An ‘independent’ SBP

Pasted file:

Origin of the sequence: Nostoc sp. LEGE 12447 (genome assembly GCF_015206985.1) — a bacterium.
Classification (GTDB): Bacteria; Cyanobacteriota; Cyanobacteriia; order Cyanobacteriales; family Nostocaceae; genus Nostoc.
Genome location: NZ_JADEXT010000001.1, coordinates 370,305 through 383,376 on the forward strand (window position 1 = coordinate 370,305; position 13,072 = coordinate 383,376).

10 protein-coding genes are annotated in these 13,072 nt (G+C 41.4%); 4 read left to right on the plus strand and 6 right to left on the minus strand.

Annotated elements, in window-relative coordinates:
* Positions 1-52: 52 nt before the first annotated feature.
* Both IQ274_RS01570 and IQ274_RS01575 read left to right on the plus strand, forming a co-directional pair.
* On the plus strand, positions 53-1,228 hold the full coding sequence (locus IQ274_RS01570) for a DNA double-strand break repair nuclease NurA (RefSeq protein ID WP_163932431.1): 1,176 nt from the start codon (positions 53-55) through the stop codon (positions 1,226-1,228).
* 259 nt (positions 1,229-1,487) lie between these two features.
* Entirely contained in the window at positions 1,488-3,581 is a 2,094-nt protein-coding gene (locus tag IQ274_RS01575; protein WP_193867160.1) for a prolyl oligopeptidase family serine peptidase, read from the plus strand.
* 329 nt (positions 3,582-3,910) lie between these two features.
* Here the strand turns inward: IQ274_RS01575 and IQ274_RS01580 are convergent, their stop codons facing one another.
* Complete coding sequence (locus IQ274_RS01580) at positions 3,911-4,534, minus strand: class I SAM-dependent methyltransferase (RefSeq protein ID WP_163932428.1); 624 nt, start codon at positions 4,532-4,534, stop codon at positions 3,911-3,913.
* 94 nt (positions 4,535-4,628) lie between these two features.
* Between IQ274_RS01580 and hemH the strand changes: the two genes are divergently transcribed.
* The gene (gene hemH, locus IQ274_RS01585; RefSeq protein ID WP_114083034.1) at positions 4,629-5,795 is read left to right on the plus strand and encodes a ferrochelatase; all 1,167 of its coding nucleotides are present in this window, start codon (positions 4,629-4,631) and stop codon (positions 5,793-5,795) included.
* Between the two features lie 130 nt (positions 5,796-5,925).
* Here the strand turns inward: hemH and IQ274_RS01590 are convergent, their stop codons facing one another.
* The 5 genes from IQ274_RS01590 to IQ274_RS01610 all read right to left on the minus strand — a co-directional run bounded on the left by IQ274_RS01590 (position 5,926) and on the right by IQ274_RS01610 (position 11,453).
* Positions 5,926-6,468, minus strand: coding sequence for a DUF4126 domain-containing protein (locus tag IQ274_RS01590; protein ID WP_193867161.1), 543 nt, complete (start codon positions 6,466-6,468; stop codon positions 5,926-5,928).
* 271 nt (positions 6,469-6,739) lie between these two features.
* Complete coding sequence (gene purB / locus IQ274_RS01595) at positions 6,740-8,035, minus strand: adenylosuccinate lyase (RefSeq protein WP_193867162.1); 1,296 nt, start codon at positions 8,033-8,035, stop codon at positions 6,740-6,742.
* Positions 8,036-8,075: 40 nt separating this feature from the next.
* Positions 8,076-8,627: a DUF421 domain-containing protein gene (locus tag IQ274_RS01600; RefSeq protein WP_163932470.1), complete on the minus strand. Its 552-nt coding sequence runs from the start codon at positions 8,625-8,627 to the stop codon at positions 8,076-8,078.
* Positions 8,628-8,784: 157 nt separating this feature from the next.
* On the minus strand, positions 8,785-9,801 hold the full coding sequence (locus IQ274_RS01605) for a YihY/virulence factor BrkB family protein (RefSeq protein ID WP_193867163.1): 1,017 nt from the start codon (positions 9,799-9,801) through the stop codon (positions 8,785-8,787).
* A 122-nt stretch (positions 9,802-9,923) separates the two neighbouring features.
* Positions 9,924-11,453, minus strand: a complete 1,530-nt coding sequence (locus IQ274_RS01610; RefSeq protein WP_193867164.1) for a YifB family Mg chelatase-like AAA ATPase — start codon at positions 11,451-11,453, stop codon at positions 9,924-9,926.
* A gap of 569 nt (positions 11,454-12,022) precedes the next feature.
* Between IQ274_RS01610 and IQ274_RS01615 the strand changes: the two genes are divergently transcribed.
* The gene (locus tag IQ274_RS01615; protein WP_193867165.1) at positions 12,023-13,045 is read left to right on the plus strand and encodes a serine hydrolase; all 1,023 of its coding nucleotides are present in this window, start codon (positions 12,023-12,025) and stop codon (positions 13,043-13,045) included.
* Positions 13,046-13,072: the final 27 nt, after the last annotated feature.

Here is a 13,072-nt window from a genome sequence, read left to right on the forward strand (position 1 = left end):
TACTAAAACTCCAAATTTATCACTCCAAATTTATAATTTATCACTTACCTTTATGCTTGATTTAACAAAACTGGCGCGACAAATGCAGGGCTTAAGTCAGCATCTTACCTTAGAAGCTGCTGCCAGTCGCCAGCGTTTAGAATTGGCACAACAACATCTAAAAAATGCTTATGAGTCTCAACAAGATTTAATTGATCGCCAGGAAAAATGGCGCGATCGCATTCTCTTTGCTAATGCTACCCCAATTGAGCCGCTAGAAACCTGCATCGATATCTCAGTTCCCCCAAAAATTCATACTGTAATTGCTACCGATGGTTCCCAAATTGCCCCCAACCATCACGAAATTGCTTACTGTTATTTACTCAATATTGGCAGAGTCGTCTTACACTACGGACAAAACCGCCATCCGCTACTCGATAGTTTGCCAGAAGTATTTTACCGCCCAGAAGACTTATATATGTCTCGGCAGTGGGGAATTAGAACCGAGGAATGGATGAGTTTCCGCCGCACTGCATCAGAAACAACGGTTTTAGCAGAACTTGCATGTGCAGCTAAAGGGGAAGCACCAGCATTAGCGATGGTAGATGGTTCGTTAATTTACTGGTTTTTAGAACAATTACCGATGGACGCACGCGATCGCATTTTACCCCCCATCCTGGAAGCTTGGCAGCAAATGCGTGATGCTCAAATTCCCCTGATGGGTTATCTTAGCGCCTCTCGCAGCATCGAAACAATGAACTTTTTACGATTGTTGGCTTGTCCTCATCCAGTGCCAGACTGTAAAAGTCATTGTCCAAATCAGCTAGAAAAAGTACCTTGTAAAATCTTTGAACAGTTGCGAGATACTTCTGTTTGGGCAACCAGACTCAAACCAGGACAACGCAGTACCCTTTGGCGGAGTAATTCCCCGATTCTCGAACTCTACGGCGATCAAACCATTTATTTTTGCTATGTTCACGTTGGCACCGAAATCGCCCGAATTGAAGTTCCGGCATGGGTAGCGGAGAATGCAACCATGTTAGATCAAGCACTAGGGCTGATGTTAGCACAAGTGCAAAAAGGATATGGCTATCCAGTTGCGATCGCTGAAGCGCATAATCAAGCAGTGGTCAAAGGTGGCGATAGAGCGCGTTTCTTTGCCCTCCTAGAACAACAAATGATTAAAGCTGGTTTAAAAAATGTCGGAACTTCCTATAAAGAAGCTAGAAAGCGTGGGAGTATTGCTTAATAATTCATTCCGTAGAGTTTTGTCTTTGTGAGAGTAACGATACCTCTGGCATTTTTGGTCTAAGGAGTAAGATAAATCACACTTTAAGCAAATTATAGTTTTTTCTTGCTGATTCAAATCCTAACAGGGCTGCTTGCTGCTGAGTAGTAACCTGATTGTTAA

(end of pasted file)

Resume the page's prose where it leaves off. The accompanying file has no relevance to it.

An ‘independent’ SBPThe SBP’s popularly known Independence Act is in the offing and is the subject of much heated debate.The debate is on two aspects – the economic and the political. The salient features of the draft act include: (1) focus on price stability as the primary goal; (2) no lending to the government; (3) no say of the Ministry of Finance in the decisions of the SBP; and (4) immunity for key officials of the SBP from NAB and FIA inquiries.Independence for the central bank is argued on the ground that a political government aspiring re-election would indulge in a spending spree, especially close to elections, to woo potential voters – roads, bridges, and livelihood support, etc. A look at government expenditures in previous political spans suggests that the theory is, by and large, true. Higher expenditures are typically financed by borrowing from the central bank. The spending spree is inflationary, and this is where the central bank comes in – an independent central bank shall not finance the re-election bid of a political government at the cost of inflation for society at large. The other side of the argument is: why should the control of the economy be vested in the hands of non-elected technocrats.There can be no two opinions that in a developing country like Pakistan growth cannot take a back seat. It is well established that instruments like hiking up the interest rate may partly check inflation but would also mar growth potential. A developing country needs to strike a balance when the goals of price stability and economic growth conflict. Those who argue that the SBP focus exclusively on price stability should try to figure out what was the per capita of some developed countries when they assigned the exclusive goal of price stability to their central banks – hint: it was certainly way beyond Pakistan’s present level of around $1200.Just as the proof of the pudding lies in the eating, the effects of independence lie in exercising it. The question is when the SBP is induced to exercise independence and when it happily goes along with the desires of the government.The pressure to exercise the available independence would be greater when the country is under the IMF program. However, it is worth recalling that Pakistan tends to go by the IMF Conditionality while we are in the IMF program, especially now that disbursements from IMF programs are often contingent upon ‘prior actions’. So, independence or otherwise would not make much of a difference while we are in the Fund program because the IMF can have a say by enforcing the loan conditionality.The catch lies in the situation when the country is not in the IMF program and the SBP is independent. Two scenarios are possible again – first, the government and SBP are on the same page; and second, the two are not on the same page. In the former case, it will be business as usual. In the latter case, the government has to carefully craft its policy if it wants the SBP to toe the government line.If the SBP refuses to accommodate the liberal spending stance of the government close to elections, it might be seen as crossing the limit. Going the Erdogan way of firing the governor would not be a choice, after the approval of the SBP Act under discussion. What else is possible?What if trends on social media start appearing criticizing the role of the SBP? Would the SBP manage to sail through? In a recent standoff between the government and the rest, an oblique reference to street power was made. Would an independent central bank be able to stand the street power of a popular political government or even an oblique reference to the potential of using street power?In a country where even the highest court has been stormed, the scenarios painted above cannot be ruled out, especially when the likes of these have been seen elsewhere.In 1995, Mugabe as president granted independence to the central bank of Zimbabwe. However, inflation jumped from 20 percent in 1995 to 230 million percent in 2008 – obviously, Zimbabwe’ central bank (CB), despite its independence, rather than focusing upon price stability was yielding to the demands of the government. Speculating upon the reasons for such behaviour, Acemoglu and Robinson, write in ‘Why Nations Fail’, “the governor of Zimbabwe’s CB probably knew how his counterpart in Sierra Leone had ‘fallen’ from the top floor of the CB building when he disagreed with (the Prime Minister) Siaka Stevens. Independent or not, complying with the president’s demands was the prudent choice for his personal health, even if not for the health of the economy”.The SBP independence as envisaged is certainly not something to go far. However, given the political economy of international aid and our present standing, if we must embrace the proposed SBP Act in its present form, then the heavens would not fall. Laws are not cast in stone – after all, the infamous 58 2(b) is history.